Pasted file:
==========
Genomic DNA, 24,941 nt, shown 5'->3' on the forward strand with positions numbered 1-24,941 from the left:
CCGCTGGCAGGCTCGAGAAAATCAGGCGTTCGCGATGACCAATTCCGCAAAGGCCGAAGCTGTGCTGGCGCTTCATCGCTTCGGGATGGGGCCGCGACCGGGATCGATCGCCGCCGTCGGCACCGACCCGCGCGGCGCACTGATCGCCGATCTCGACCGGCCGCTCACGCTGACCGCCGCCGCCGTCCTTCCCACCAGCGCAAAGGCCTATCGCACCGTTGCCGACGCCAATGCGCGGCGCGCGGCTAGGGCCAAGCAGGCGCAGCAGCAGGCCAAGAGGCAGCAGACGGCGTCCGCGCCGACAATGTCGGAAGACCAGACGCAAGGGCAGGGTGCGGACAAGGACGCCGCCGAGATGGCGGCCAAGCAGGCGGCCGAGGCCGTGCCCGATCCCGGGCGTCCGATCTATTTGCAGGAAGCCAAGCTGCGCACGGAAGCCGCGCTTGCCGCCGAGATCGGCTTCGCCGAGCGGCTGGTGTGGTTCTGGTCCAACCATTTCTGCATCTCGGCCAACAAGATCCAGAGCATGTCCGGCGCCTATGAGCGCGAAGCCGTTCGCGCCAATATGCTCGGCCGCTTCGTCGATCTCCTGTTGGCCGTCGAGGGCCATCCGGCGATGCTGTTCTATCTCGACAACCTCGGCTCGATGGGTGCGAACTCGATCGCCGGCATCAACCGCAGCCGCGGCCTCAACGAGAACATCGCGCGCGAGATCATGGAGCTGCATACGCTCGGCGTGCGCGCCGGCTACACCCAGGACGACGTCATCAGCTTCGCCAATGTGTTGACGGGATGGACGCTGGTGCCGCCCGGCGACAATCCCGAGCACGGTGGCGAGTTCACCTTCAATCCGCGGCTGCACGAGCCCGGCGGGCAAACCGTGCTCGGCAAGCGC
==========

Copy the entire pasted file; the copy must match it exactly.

Genomic DNA, 24,941 nt, shown 5'->3' on the forward strand with positions numbered 1-24,941 from the left:
CCGCTGGCAGGCTCGAGAAAATCAGGCGTTCGCGATGACCAATTCCGCAAAGGCCGAAGCTGTGCTGGCGCTTCATCGCTTCGGGATGGGGCCGCGACCGGGATCGATCGCCGCCGTCGGCACCGACCCGCGCGGCGCACTGATCGCCGATCTCGACCGGCCGCTCACGCTGACCGCCGCCGCCGTCCTTCCCACCAGCGCAAAGGCCTATCGCACCGTTGCCGACGCCAATGCGCGGCGCGCGGCTAGGGCCAAGCAGGCGCAGCAGCAGGCCAAGAGGCAGCAGACGGCGTCCGCGCCGACAATGTCGGAAGACCAGACGCAAGGGCAGGGTGCGGACAAGGACGCCGCCGAGATGGCGGCCAAGCAGGCGGCCGAGGCCGTGCCCGATCCCGGGCGTCCGATCTATTTGCAGGAAGCCAAGCTGCGCACGGAAGCCGCGCTTGCCGCCGAGATCGGCTTCGCCGAGCGGCTGGTGTGGTTCTGGTCCAACCATTTCTGCATCTCGGCCAACAAGATCCAGAGCATGTCCGGCGCCTATGAGCGCGAAGCCGTTCGCGCCAATATGCTCGGCCGCTTCGTCGATCTCCTGTTGGCCGTCGAGGGCCATCCGGCGATGCTGTTCTATCTCGACAACCTCGGCTCGATGGGTGCGAACTCGATCGCCGGCATCAACCGCAGCCGCGGCCTCAACGAGAACATCGCGCGCGAGATCATGGAGCTGCATACGCTCGGCGTGCGCGCCGGCTACACCCAGGACGACGTCATCAGCTTCGCCAATGTGTTGACGGGATGGACGCTGGTGCCGCCCGGCGACAATCCCGAGCACGGTGGCGAGTTCACCTTCAATCCGCGGCTGCACGAGCCCGGCGGGCAAACCGTGCTCGGCAAGCGC